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Running Season 2018-2019


I read the book Born to Run last year while I was hundreds of miles offshore sailing. It chronicles the journey of ultra long distance runners, and their motivation for pushing themselves to the brink of human limits. The most surprising thing that I learned is that humans are the best distance runners on earth. Some theories suggest that the marathon distance was a regular undertaking for members of early nomadic societies. They posit that we would hunt animals by running them for 20 or 30 miles until they fell over from exhaustion.

The book points out that we have only been using special running shoes for the last half century. This begs the following questions:

In high school I competed in track and cross country. I did well in my league. I posted a 4:58 mile time on the track, and usually was a top finisher in 5K races. I wore running shoes or track spikes and never had an issue with injuries. I was a heel-striker - I had a long stride and fell on my heel first. Many argue that this can cause knee problems. All the energy of impact goes directly into your knee, instead of being dampened by our natural spring system - the foot arches and calf muscles.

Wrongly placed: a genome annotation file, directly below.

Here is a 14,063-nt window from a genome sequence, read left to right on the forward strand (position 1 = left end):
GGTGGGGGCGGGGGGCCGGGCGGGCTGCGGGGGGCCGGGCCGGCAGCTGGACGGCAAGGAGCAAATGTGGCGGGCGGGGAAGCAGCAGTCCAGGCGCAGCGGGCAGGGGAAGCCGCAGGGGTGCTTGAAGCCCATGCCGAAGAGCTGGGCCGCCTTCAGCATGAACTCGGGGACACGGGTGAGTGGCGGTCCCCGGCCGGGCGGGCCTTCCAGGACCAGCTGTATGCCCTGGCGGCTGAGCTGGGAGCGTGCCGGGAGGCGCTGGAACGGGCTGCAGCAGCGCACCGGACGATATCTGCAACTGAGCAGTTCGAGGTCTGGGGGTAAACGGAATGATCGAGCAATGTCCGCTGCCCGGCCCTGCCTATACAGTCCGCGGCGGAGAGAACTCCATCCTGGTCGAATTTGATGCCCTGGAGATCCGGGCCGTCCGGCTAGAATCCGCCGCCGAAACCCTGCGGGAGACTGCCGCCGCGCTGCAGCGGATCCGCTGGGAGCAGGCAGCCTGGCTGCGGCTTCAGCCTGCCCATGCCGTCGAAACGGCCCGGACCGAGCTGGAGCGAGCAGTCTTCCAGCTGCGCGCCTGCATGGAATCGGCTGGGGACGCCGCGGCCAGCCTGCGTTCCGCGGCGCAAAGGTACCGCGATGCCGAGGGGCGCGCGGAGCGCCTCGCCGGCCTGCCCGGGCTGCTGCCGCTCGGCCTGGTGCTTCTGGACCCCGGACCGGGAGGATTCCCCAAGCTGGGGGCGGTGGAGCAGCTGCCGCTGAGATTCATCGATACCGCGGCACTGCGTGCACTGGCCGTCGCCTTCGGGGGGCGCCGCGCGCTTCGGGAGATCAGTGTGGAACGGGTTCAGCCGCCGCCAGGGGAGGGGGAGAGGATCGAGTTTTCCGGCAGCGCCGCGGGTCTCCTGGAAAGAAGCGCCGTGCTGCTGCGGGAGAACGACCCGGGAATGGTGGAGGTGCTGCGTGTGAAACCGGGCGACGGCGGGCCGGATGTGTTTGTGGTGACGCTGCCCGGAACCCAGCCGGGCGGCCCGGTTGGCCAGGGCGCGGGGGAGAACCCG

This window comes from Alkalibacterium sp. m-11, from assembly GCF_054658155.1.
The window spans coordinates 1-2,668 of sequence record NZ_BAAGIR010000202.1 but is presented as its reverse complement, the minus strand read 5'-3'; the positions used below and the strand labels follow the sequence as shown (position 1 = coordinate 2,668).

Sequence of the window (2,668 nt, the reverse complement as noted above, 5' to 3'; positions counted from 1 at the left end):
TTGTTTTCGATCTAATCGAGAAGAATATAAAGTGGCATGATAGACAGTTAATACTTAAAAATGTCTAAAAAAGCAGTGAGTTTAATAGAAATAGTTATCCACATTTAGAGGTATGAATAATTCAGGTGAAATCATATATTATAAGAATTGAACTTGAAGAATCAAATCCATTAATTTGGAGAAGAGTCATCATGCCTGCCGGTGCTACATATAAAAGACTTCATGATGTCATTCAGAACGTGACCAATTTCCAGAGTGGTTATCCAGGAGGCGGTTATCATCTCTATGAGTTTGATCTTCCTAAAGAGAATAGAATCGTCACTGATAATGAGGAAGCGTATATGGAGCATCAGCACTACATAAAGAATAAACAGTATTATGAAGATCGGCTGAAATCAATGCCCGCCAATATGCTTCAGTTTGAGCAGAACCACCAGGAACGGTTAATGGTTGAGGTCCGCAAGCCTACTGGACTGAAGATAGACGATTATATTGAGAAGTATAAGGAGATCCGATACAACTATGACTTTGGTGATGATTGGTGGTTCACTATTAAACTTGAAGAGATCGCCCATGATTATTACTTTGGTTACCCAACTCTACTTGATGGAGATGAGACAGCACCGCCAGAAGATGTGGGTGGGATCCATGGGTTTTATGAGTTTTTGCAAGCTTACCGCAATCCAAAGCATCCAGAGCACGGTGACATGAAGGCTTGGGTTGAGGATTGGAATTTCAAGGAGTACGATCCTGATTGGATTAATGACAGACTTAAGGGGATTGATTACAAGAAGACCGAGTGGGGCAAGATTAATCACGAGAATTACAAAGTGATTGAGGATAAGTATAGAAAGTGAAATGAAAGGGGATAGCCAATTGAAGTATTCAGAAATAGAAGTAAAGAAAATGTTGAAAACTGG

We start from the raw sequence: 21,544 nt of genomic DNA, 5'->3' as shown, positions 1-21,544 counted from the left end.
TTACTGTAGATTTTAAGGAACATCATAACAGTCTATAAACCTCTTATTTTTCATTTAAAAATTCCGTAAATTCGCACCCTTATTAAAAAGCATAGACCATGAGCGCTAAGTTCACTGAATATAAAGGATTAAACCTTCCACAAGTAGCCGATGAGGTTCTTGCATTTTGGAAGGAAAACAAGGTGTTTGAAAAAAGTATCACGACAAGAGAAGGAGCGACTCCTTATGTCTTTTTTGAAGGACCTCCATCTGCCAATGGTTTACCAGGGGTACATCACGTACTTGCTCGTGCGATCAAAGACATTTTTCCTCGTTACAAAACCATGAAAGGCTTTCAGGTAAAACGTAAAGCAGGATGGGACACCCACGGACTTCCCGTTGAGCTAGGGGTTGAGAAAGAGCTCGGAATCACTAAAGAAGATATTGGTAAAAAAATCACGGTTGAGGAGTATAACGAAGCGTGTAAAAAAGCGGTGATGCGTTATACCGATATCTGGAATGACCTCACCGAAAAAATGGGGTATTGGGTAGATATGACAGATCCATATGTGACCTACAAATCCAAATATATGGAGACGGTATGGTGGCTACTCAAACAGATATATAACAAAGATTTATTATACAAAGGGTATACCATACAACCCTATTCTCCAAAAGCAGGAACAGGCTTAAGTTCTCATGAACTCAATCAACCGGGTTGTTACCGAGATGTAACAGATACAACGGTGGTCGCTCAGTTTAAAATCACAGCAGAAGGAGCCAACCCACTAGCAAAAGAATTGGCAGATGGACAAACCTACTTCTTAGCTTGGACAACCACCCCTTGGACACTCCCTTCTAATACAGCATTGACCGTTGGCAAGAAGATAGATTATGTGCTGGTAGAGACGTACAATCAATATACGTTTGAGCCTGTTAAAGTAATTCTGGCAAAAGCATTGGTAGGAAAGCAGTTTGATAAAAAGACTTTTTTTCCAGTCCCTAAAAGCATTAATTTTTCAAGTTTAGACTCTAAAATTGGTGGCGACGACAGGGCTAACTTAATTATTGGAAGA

Last year I decided to focus on running again. I set myself a goal to run a marathon in under four hours. I would have to run 26.2 miles at an average mile pace of 9:09 or better. I wanted to do it in minimal footwear, to see if the ideas in Born to Run had any merit.

I started training without any shoes at all. It was difficult at first. I was tearing my feet up because my stride was inefficient, and I could only run a mile or two. Pain is a great indicator of sub optimal form, so I adapted quickly. The main problem was my stride: heel striking had to go. I became lighter on my feet, and started falling more towards the front. I increased my cadence, and reduced friction on the ground as much as possible. I worked up to a 12 mile run on a mountainous Northern Californian road. I had to stay on the white line to avoid singing my feet on the hot summer asphalt. I was going too slowly though. It was time to find some footwear.

Born to Run follows the indigenous Tarahumara tribe, who are known for their long distance running ability. They run in sandals called huaraches that they craft from recycled tire treads. I decided to try my hand at making a pair. The design is simple, and I thought it would be a fun project. I discovered that tire tread is difficult to work with. Instead I used the rubber from a car floor mat. Here's the result:


They worked well at first and I was able to put in more miles. I entered my first half marathon with them. Unfortunately one the laces fell out of its hole 6 miles into the race. I didn't mind though - I took them off, and finished the last 6 miles holding my broken sandals in my hands.


I finished in 1:49:50, which is about an 8:23 mile pace. I fixed my sandals up and ran in them a bit more, but ultimately decided that I didn't want to maintain my shoes. I bought a pair of xero shoes instead. What a difference a real shoe makes! I felt like I could fly.